The Marvelous Month of MasterWorks!

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We're constantly amazed by the depth of growth spiritually and artistically that happens at MasterWorks, and this year was no exception!
The schnoz Brandon Langeland used for the title role of our MasterWorks production of Cyrano de Bergerac cast a long shadow.

We produced Cyrano de Bergerac, the story of a swashbuckling hero who won't dare to express his love for Roxane because he believes that his long nose makes him too ugly for her to love in return. Here are my closing statements after the last performance:


The level of professionalism our students brought to it was astonishing. We've been so pleased with the steady artistic growth in the program that next year we're taking our production of Karol Wojtyla's The Jeweler's Shop to New York City.  More on that as details develop.

This year's faculty brought spiritual and artistic insights from several cultural hubs: NYC, LA, Chicago, Atlanta, Melbourne, Virginia Beach and Jackson.

Curt Cloninger, who gave the very first one-man play I'd ever seen, inspiring me to make a 15 year career of it, came from Atlanta to share his play Witnesses for the Festival and community.  It introduces us to people who knew Jesus first hand: They were witnesses of his walk on earth.  Curt has taken his plays around the world and performed them for live audiences as large as 30,000.  The way the play was received by our community gives me hope that he has inspired a new generation to use its gifts for the Kingdom.

LA casting director, Bev Holloway, returned for her fourth straight year.  She's worked on more than 30 projects, including Like Dandelion Dust with Barry Pepper (nominated for the Emmy, Golden Globe and Screen Actors Guild awards) and Oscar winner Mira Sorvino.  She came fresh from Thailand with stories of casting the upcoming film Trade of Innocents in which Sorvino also performed.

Colin Harbinson, a Brit who makes his home in Jackson, MS, has worked for forty years in the arts, education and missions.  He is the creator of the internationally performed musical Toymaker and Son. He preached to the whole MasterWorks community using the story of Lazarus to talk about the death of a vision, and how the Lord resurrects greater things if we choose not to live in our woundedness. The stories he used as illustrations were profound and moving, as was his time with the theatre company the next day.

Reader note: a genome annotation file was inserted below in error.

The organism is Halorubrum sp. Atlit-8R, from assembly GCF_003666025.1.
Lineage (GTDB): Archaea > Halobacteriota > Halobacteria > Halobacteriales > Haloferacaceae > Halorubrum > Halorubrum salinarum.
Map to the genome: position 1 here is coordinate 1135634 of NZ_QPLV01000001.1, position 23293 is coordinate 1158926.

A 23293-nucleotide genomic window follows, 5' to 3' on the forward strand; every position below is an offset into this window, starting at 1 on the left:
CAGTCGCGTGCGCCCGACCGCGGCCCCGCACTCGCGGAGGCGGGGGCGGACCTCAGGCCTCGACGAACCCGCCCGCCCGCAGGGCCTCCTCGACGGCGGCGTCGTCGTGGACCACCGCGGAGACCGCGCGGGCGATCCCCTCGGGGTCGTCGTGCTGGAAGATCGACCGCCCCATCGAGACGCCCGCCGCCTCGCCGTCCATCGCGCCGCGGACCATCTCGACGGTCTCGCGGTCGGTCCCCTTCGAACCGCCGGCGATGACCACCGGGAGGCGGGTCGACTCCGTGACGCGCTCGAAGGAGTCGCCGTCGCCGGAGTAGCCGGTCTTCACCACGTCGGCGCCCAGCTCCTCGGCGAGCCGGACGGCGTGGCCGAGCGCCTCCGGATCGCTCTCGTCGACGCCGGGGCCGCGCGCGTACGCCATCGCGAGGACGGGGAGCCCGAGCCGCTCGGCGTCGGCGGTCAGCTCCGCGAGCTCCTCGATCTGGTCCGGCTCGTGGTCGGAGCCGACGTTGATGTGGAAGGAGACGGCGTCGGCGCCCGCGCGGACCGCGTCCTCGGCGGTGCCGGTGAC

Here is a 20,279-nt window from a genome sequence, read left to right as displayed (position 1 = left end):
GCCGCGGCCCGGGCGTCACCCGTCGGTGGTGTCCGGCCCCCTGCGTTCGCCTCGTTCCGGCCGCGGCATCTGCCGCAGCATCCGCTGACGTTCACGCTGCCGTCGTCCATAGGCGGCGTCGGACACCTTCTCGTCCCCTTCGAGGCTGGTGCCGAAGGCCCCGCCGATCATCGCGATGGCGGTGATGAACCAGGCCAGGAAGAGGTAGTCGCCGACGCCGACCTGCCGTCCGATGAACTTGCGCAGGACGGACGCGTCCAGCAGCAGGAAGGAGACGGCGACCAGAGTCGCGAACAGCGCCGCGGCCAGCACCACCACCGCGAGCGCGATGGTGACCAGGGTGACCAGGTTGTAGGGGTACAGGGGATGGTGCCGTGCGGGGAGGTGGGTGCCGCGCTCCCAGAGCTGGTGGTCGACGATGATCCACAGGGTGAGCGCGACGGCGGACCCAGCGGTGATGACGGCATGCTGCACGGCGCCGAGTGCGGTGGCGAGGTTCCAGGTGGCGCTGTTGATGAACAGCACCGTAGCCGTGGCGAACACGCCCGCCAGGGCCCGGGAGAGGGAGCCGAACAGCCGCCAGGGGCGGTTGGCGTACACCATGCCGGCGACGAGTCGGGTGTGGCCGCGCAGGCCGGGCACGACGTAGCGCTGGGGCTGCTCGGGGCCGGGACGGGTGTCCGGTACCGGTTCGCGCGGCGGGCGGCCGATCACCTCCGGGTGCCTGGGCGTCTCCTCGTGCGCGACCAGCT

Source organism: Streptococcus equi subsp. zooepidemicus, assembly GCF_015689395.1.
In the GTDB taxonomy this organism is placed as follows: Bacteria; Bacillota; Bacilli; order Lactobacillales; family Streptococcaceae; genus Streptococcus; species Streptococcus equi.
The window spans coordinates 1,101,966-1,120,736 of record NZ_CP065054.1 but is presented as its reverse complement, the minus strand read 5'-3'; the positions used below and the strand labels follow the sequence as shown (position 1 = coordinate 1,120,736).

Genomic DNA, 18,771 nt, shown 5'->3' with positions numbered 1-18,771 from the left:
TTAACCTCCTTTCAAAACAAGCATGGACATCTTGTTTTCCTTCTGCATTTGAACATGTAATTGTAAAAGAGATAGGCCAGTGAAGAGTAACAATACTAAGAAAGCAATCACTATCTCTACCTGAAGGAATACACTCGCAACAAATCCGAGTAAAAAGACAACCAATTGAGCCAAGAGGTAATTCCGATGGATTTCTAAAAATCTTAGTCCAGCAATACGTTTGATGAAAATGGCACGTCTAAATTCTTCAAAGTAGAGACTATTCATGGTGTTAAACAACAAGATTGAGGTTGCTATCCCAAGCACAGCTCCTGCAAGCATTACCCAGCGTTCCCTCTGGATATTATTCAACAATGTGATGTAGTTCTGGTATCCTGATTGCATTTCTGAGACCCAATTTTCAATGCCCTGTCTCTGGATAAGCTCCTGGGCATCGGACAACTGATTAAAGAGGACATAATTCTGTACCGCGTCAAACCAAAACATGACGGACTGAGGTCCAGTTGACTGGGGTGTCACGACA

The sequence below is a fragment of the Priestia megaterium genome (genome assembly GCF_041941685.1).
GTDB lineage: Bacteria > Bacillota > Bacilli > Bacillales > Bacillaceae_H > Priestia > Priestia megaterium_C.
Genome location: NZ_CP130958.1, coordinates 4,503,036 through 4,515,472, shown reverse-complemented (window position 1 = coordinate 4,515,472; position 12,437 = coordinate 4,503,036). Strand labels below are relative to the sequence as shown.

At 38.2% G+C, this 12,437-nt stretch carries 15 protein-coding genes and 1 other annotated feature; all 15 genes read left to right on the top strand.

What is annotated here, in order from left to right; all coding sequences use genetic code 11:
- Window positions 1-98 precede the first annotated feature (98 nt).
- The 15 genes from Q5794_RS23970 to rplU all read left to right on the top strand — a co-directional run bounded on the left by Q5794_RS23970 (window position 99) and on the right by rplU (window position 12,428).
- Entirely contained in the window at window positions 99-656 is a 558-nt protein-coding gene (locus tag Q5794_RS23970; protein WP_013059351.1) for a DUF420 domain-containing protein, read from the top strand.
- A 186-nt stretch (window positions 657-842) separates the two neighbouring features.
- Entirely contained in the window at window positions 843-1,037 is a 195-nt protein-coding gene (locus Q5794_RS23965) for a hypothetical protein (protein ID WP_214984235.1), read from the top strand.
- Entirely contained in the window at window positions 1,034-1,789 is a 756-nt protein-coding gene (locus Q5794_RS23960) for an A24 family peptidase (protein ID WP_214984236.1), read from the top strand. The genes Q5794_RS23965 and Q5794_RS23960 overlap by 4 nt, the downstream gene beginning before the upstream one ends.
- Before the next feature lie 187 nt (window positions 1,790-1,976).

Susan Sommerville Brown, was back for her seventh straight season. She shared insights gained from decades of professional work on Broadway and in Chicago. She brought Maria Callas to life in a monologue from Master Class for one of our faculty recitals

New Yorker Patricia Mauceri was also back for her seventh season.  She shared stories of taking master classes with Callas that brought new meaning to Susie's work. As always, she worked with our students to build the spiritual lives of their characters.

This was the Festival's 15th anniversary, and to celebrate, we featured two alumni, who recently earned their masters degrees in Virginia Beach at Regent University: Chad Rasor served as fight choreographer for our play and Brandon Langeland, who played Cyrano, taught improv classes which culminated in what is a highlight of the Festival every year, our Theatre Improv Night, which segued into improvised worship and enacted prayer. We also had a Skype call with a MasterWorks alum, Irene Kao. She stayed up late to speak in our first class of the day. She's studying acting in Melbourne, Australia, at the National Institute of Dramatic Art, where Nicole Kidman and Russell Crowe trained.

Just before MasterWorks started this year I took a four-day course on Whole Brain® Thinking. I used some of what I'd learned with our MasterWorks students to help them understand how they and the characters they played think.

I performed Paradise Lost for the festival with MasterWorks faculty members Terry Ewell and Doris DeLoach.  Ewell wrote this new work, based on Milton's epic poem, for the International Double Reed Conference in Tempe, AZ, at which we had just performed. We also performed it in Baltimore, MD, for YouTube.

All our instructors impart not only their expertise and wisdom in acting for stage and film, but they also share their testimonies as followers of Christ. On our final day as a company each student shared his or her purpose statement. We were all sobbing to hear the breakthroughs students had made on many levels throughout the month.

On the final day of the festival the entire community erected a pile of rocks commemorating the decisions we'd made throughout the month.

For information on this summer's program visit RichDrama.com/MWFTheatre2012.

For a report from last year's program, click here.

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